Do you hate PowerPoint? Want to give your presentations a little bit of jazz and pop that just can’t be achieved with an animated spiral-in textbox? You may be in luck.
Let’s face it: the Microsoft Office suite has largely dominated the workplace productivity landscape for the better part of two decades. Even as worthy competitors have arisen, the “industry standard” nature of the programs has pushed them to the side. Now however, as there are evolving spheres of software platforms, developers are working to incorporate that standard into their products. Web and mobile apps are providing support for importing the dreaded .docx, .xlsx and .pptx formats.
While Microsoft seemingly crawls toward the release of their first-party Office iPad app, it is being beaten to the punch. There are umpteen text editors for iOS, some full office suite alternatives, and of course, Apple’s own iWork set to compete with. But now, SlideShark has chosen to concentrate solely on presentations. So how does it fare? Read on to find out! (more…)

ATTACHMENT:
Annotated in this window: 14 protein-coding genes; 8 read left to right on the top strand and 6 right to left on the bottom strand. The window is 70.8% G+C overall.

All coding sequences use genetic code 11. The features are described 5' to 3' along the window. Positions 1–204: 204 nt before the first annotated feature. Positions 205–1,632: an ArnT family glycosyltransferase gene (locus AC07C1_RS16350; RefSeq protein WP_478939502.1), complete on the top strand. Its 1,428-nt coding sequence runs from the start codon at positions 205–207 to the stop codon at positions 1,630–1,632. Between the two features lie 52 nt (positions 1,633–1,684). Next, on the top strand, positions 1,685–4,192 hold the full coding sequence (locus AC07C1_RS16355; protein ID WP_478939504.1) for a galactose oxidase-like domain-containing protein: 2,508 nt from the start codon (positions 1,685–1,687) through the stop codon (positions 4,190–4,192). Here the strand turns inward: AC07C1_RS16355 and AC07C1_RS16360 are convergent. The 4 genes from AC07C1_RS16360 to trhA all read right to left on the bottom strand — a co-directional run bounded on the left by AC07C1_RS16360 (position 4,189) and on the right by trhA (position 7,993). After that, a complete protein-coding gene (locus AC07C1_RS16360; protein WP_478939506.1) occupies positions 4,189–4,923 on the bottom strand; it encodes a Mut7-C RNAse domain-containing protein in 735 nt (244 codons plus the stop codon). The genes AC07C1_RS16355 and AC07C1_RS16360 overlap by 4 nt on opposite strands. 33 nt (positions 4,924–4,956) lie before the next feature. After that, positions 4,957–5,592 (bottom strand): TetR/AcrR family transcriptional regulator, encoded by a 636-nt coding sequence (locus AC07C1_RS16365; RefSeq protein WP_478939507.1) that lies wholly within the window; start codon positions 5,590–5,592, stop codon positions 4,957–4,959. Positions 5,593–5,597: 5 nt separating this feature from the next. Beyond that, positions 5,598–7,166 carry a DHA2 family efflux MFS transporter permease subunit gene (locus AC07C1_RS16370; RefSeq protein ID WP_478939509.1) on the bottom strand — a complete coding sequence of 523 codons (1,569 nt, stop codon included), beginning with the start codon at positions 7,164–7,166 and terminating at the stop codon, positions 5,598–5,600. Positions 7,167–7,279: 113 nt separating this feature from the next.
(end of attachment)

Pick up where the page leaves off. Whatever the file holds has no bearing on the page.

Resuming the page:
TED is the Technology, Entertainment and Design set of conferences that covers various topics and consists of many addresses by powerful, and interesting, persons including the likes of Bill Clinton, Larry Page, Will Wright and Jamie Oliver.
TED was founded as a one-off event in 1984 and then as an annual event from 1990 – but costly and invitation-only. Some sixteen years later, it became an online service with talks available for free via a dedicated website, iTunes and, in late 2009, an iOS application. In the talks themselves, speakers are given a maximum of 18 minutes to present their ideas in engaging ways.
TED‘s dedicated iPad application joined the iPhone app to deliver the same videos available through TED.com on a familiar media consumption platform, the iPad. Unlike a web application or something generic like the YouTube app, the official TED application offers an experience that’s tailored to its content and the conference itself.